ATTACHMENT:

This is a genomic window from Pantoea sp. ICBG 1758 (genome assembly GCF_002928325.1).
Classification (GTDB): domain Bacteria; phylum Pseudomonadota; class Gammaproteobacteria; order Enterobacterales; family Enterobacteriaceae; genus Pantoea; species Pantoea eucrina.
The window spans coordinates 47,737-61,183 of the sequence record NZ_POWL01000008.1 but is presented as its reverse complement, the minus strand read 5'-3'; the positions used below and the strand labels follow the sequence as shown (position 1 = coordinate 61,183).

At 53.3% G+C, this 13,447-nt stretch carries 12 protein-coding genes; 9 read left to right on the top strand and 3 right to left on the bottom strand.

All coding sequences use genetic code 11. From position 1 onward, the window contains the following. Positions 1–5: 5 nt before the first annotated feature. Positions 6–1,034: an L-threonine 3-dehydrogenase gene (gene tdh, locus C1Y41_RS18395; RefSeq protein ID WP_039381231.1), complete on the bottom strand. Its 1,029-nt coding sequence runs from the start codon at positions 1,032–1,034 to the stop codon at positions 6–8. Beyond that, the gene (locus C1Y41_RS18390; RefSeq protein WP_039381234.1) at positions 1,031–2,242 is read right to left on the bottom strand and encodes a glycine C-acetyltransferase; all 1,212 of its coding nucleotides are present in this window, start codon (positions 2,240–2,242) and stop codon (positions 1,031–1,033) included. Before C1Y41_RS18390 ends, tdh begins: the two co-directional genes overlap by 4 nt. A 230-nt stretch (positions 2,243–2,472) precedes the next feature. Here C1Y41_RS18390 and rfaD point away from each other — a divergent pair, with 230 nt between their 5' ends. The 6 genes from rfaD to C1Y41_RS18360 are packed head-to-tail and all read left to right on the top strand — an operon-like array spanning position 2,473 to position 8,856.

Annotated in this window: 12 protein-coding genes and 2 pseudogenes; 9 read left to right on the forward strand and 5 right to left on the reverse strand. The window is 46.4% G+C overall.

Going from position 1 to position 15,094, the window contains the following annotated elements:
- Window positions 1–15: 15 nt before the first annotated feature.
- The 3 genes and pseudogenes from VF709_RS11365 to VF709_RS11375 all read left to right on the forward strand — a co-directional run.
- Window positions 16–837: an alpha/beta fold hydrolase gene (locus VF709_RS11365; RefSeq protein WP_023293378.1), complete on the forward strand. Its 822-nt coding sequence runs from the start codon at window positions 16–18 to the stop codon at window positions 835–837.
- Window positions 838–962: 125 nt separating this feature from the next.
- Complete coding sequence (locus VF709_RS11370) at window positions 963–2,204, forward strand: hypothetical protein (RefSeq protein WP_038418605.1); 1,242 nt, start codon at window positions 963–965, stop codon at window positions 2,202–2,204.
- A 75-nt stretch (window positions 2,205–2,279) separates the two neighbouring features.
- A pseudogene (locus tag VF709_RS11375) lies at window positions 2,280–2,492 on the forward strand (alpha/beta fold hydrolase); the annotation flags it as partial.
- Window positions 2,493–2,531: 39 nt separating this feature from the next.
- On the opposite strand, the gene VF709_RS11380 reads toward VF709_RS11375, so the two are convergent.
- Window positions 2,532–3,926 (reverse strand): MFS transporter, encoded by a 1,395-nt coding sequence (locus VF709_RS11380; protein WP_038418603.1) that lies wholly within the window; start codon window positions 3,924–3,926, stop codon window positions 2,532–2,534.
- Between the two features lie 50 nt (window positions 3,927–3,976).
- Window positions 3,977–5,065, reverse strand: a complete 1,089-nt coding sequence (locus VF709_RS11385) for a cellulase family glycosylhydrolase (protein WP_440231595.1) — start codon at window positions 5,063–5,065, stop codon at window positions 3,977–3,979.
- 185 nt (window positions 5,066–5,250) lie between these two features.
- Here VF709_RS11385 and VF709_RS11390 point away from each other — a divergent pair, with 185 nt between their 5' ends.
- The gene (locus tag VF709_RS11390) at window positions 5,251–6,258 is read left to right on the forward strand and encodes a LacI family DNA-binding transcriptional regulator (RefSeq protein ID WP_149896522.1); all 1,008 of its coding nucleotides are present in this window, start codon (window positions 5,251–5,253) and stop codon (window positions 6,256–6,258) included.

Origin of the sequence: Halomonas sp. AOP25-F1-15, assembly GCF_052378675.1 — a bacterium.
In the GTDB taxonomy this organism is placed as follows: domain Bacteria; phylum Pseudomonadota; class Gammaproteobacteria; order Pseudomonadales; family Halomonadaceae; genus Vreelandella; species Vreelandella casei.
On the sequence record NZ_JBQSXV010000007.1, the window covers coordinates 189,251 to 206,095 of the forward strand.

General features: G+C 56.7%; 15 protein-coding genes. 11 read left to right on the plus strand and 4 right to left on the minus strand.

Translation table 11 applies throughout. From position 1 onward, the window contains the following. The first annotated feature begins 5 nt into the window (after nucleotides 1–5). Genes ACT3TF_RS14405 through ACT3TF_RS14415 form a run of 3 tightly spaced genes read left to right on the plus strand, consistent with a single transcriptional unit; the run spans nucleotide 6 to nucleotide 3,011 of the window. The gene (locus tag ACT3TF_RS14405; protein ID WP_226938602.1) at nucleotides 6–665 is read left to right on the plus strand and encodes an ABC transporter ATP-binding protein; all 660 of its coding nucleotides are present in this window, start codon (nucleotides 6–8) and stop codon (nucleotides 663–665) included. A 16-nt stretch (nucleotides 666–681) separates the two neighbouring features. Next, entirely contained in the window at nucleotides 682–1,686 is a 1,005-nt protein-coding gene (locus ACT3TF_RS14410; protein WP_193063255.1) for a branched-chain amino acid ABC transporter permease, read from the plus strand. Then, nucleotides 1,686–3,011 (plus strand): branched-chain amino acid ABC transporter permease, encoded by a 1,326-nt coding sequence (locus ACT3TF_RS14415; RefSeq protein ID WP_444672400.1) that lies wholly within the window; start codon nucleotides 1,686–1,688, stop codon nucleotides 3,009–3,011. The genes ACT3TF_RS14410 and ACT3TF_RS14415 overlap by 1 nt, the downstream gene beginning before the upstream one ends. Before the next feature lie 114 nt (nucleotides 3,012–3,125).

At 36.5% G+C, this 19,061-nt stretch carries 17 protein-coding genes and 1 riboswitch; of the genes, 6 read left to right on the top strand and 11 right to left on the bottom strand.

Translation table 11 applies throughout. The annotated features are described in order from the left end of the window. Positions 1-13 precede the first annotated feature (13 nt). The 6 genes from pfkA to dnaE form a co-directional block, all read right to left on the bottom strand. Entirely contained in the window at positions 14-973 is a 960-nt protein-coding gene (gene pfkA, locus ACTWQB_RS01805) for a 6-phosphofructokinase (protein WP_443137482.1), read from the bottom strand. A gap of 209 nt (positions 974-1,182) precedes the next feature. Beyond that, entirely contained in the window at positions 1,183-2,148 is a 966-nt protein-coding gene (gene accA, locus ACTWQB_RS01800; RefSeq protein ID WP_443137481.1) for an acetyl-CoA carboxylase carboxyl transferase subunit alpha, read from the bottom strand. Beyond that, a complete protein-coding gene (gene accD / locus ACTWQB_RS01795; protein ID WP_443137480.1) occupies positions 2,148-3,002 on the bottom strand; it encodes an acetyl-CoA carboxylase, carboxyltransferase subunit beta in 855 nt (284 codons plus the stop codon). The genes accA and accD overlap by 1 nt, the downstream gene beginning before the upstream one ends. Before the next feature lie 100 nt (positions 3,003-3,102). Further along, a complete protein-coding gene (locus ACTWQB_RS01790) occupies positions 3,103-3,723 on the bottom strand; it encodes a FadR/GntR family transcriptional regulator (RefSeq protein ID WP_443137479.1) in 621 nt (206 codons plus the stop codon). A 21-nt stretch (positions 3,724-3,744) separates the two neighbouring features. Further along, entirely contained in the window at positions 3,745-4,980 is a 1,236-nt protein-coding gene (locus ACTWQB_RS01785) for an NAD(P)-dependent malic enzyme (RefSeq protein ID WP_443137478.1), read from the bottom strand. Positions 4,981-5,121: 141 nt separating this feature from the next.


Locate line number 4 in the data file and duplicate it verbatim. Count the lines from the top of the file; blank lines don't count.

At 53.3% G+C, this 13,447-nt stretch carries 12 protein-coding genes; 9 read left to right on the top strand and 3 right to left on the bottom strand.